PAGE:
The phrase sounds like it favors long-term skills over short-term products. But the historical versions add that the situation is not so simple. Having a fish or learning to fish does not tell you how to help others, or fishing could be leisure rather than survival. In other words, fishing by itself is self-serving. 

 

Historical Philosophical Origins

Loane and Ritchie have the most relevant wording and contexts you would not expect of the modern expression. 

 

Some other claims like it is an Indian proverb come from modern-day writers. 

 

Still, the broader theme of the phrase addresses self-reliance and the social dynamics of poverty. And it goes to the Middle Ages. 

 

One philosophical origin is the eight degrees of charity. Moses ben Maimon, or Maimonides, wrote about them in More Nebuchim and Mishna Torah. He lived in the 12th century and the region now known as southern Spain

 

More Nebuchim and Mishna Torah by Maimonides described the eight degrees of charity, or Tzedakah, with the first as the most valuable and the eighth as the least.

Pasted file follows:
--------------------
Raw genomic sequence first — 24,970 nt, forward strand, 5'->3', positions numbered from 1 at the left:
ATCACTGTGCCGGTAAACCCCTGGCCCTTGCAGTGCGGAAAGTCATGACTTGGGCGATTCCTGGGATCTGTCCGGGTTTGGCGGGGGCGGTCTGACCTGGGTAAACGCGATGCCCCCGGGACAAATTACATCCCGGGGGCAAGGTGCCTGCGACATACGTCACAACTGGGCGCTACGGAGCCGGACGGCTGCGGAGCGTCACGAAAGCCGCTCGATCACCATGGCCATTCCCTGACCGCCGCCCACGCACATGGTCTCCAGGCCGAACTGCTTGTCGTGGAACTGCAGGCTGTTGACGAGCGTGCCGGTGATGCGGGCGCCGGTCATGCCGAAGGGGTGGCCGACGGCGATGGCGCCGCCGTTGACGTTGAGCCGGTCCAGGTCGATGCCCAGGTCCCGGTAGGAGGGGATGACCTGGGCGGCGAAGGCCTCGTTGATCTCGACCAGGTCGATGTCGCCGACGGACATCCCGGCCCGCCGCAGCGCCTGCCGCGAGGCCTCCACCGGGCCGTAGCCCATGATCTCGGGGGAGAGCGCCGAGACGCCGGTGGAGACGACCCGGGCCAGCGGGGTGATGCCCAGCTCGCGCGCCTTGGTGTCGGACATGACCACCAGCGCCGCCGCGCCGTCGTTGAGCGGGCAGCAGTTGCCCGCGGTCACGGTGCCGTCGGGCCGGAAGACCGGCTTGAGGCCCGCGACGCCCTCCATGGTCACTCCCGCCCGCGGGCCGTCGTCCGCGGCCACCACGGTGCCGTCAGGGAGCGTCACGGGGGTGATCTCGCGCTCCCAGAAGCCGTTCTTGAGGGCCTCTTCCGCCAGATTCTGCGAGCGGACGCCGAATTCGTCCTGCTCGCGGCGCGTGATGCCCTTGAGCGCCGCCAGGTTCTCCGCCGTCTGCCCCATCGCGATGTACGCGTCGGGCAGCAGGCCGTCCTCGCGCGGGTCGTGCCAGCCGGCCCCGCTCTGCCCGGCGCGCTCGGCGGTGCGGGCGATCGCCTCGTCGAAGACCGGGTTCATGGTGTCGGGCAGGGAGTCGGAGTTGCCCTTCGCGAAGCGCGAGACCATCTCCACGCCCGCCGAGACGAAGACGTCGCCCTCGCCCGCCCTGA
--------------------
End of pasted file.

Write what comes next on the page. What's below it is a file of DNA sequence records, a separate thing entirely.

1. Give Tzedakah to “strengthen the hand of a Jew who is poor” and give the receiver a gift, loan, partnership, or job so that the receiver will never need charity again.
  2. Give Tzedakah so that the donor and the receiver are anonymous to each other and the gift processes through a reputable Tzedakah institution.
  3. Give Tzedakah when the donor knows the receiver, but not the other way around. Or “The great sages used to go secretly and cast the money into the doorway of poor people. Something like this should be done, it being a noble virtue, if the Tzedakah administrators are not behaving properly.”
  4. Give Tzedakah when the receiver knows the donor, but not the other way around. Or “The great sages used to tie money in sheets which they threw behind their backs, and poor people would come and get it without being embarrassed.”
  5. Give Tzedakah when the giver directly gives without being asked.
  6. Give Tzedakah when the giver directly gives and gives after being asked.
  7. Give Tzedakah when the giver happily gives but gives less value than they should.
  8. Give Tzedakah when the giver gives reluctantly and causes shame in the receiver.

 

The eight degrees of charity written about by Maimonides would later find their way into 19th-century philosophy and academics. 

 

Contemporary Philosophical Origins